This idea has legs: the future of edible insects

We might see eating insects as the repulsive challenges in reality TV shows like I’m A Celeb Get Me Out Of Here or as the pretty unrealistic survival techniques championed by the likes of Bear Grylls, or better, as the regular pastime of characters like Leo Di Caprio in the film ‘The Beach’, who make preparing and eating insects look like an unfeasibly easy and attractive process.

However creepy the thought, in the future, eating insects could become a commonplace part of our everyday diet. And it’s not as if we’ll be dropping live creepy-crawlies down our throats. They’ll most likely be hidden (and cooked, I’d hope) in lovely, crunchy burgers or protein-filled snacks.

Research last year showed that nearly a third of people in the UK believe that these sorts of insect-based food will be part of our mainstream diet within the next decade. More surprising, 72% of people in this study from the Agricultural Biotechnology Council (ABC) said that they’d support these kinds of technologised food habits.

Amongst things like lab-grown meat and urban farming, this trend is part of a growing effort to find different ways to feed a growing population at a time when traditional farming is becoming more and more stretched due to soil exhaustion and erosion. And rearing cows or producing vegan-alternative soybeans are bad for the climate as they use a disproportionate amount of water and land space. With the population set to grow to nearly 10 billion, any additional food sources must be explored. Imagine the difference it would make if we were to partially replace these resource intensive foods with insects, which need hardly any water, feed or land to harvest; and thus may be the perfect protein addition to feed the proverbial extra 385,000 people showing up at our dinner table each night.

Besides, insects are also extremely healthy: the little beasts are full of nutrients like fats, proteins and amino acids. In adopting insects in our diets, we are merely following the eating habits of millions of people in developing countries. Whilst in the West the mere sight of creepies makes us shudder, according to the UN Food and Agricultural Organisation, already at least 2 billion people across the world regularly consume more than 100 species of insects.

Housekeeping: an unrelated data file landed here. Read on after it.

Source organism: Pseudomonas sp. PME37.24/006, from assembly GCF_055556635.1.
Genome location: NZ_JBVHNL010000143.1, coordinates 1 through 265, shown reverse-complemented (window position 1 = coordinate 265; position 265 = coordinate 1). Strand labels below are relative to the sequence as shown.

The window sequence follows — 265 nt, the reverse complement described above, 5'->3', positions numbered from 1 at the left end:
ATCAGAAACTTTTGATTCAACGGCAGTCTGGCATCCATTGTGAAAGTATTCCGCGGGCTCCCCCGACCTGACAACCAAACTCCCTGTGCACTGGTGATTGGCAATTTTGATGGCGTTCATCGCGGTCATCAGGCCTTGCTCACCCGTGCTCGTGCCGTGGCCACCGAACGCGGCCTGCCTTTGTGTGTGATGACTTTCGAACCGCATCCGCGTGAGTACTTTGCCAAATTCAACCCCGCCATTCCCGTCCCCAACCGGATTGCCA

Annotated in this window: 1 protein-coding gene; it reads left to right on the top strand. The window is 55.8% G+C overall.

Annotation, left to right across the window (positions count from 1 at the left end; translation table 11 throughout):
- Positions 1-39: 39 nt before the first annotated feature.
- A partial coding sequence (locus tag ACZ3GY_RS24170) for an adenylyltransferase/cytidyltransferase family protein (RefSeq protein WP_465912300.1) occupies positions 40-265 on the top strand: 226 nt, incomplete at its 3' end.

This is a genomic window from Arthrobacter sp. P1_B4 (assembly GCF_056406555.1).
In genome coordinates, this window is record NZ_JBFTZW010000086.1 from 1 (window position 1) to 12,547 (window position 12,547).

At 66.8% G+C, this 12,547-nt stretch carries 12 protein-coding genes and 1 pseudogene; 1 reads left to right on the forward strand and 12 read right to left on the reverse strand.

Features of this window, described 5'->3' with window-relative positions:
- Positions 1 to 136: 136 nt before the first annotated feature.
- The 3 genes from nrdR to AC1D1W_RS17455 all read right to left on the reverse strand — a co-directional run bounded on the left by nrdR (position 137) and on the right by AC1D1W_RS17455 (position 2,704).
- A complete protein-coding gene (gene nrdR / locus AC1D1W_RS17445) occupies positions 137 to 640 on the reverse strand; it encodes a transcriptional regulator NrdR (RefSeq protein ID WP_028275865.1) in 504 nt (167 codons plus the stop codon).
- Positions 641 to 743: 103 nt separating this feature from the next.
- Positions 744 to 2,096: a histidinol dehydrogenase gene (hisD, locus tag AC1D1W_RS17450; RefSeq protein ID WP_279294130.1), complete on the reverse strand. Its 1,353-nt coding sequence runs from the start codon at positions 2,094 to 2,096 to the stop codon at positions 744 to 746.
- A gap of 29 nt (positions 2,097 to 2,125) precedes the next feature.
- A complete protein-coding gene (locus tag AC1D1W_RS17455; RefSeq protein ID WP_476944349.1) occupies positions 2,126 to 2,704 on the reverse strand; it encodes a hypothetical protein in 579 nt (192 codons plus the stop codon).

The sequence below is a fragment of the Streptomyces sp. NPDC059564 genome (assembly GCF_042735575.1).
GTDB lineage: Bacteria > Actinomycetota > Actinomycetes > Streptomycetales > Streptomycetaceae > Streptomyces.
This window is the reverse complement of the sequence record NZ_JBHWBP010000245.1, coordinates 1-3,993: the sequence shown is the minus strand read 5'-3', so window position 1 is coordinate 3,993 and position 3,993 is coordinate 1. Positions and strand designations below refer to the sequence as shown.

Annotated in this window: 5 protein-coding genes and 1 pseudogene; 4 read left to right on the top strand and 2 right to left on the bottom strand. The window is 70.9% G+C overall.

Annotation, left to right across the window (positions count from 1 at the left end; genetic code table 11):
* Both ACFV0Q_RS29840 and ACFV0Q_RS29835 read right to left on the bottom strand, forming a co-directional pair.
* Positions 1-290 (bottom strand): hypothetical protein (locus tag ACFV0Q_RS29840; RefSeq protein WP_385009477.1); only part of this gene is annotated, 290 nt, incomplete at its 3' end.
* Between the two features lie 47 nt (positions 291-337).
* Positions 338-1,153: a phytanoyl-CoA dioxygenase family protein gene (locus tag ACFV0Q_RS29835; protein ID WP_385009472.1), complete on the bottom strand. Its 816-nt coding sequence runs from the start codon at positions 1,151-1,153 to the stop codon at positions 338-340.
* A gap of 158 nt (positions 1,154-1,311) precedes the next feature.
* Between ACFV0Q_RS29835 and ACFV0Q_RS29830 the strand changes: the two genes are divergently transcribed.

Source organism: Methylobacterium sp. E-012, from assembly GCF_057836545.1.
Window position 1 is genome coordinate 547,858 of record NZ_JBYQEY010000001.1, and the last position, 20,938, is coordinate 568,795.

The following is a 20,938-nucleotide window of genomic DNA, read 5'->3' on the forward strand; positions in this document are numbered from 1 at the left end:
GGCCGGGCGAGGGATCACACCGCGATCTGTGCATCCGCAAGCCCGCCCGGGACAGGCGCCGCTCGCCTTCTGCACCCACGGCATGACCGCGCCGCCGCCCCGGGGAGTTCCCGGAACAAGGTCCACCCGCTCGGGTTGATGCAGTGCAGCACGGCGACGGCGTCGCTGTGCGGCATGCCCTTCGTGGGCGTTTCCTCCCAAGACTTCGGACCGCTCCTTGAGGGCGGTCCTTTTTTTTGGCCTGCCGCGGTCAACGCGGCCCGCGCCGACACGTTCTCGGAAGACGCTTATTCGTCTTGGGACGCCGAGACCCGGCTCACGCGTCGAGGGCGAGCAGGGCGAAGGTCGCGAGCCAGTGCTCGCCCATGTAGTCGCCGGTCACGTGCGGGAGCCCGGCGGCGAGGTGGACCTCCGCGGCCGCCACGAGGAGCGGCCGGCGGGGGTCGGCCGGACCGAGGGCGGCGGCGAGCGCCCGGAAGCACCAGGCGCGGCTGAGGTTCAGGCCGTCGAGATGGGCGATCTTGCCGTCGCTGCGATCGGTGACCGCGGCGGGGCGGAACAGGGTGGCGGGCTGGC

If this makes you squeamish, not to worry. Many insects can be eaten in forms which don’t give away what you are actually eating. Nevertheless an article in the New York Times suggested that “secrecy isn’t the way to persuade a wary public” but rather that reaping the ultimate benefits of eating insects is reliant on eating them “in their natural physical state.” Some bravery is certainly required!

Though fresh insects aren’t readily available in stores in the UK (no surprise there), dried edible insects can be bought from a host of online stores: crickets and mealworms are apparently high in demand in some parts of North America and Europe and are used in pulverized forms, like flour and as such have endless uses in food preparation. Like tortilla chips made out of mealworm flour.

If the idea still fills you with disgust, consider listening to the insect-eating celebrity ambassadors that have hopped on board the trend: “You start with crickets and a beer,” Angelina Jolie told The Independent in a 2017 interview. In an album launch a year later, Justin Timberlake said he served guests “ants coated in black garlic and rose oil as well as fried grasshoppers.”


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